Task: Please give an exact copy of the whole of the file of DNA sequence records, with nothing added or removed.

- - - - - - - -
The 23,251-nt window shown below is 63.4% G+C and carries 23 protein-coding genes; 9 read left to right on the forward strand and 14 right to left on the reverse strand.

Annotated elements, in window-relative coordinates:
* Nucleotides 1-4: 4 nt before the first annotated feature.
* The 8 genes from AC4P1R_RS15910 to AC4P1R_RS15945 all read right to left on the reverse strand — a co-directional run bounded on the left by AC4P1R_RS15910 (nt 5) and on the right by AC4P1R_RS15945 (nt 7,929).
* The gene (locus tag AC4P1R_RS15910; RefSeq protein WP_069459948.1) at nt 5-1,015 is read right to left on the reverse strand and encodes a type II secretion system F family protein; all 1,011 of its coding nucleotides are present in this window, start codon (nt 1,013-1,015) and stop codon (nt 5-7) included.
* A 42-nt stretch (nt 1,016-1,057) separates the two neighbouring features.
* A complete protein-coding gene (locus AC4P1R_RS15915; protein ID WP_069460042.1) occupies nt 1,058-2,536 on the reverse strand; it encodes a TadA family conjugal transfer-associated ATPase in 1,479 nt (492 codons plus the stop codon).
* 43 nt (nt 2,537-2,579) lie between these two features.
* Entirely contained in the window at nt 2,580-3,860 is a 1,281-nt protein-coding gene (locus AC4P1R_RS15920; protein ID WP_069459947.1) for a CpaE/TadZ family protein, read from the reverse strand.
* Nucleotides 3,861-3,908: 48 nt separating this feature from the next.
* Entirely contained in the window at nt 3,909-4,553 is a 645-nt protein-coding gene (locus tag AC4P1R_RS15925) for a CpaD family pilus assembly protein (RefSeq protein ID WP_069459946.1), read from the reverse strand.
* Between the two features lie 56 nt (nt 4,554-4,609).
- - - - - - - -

The 23,251-nt window shown below is 63.4% G+C and carries 23 protein-coding genes; 9 read left to right on the forward strand and 14 right to left on the reverse strand.

Annotated elements, in window-relative coordinates:
* Nucleotides 1-4: 4 nt before the first annotated feature.
* The 8 genes from AC4P1R_RS15910 to AC4P1R_RS15945 all read right to left on the reverse strand — a co-directional run bounded on the left by AC4P1R_RS15910 (nt 5) and on the right by AC4P1R_RS15945 (nt 7,929).
* The gene (locus tag AC4P1R_RS15910; RefSeq protein WP_069459948.1) at nt 5-1,015 is read right to left on the reverse strand and encodes a type II secretion system F family protein; all 1,011 of its coding nucleotides are present in this window, start codon (nt 1,013-1,015) and stop codon (nt 5-7) included.
* A 42-nt stretch (nt 1,016-1,057) separates the two neighbouring features.
* A complete protein-coding gene (locus AC4P1R_RS15915; protein ID WP_069460042.1) occupies nt 1,058-2,536 on the reverse strand; it encodes a TadA family conjugal transfer-associated ATPase in 1,479 nt (492 codons plus the stop codon).
* 43 nt (nt 2,537-2,579) lie between these two features.
* Entirely contained in the window at nt 2,580-3,860 is a 1,281-nt protein-coding gene (locus AC4P1R_RS15920; protein ID WP_069459947.1) for a CpaE/TadZ family protein, read from the reverse strand.
* Nucleotides 3,861-3,908: 48 nt separating this feature from the next.
* Entirely contained in the window at nt 3,909-4,553 is a 645-nt protein-coding gene (locus tag AC4P1R_RS15925) for a CpaD family pilus assembly protein (RefSeq protein ID WP_069459946.1), read from the reverse strand.
* Between the two features lie 56 nt (nt 4,554-4,609).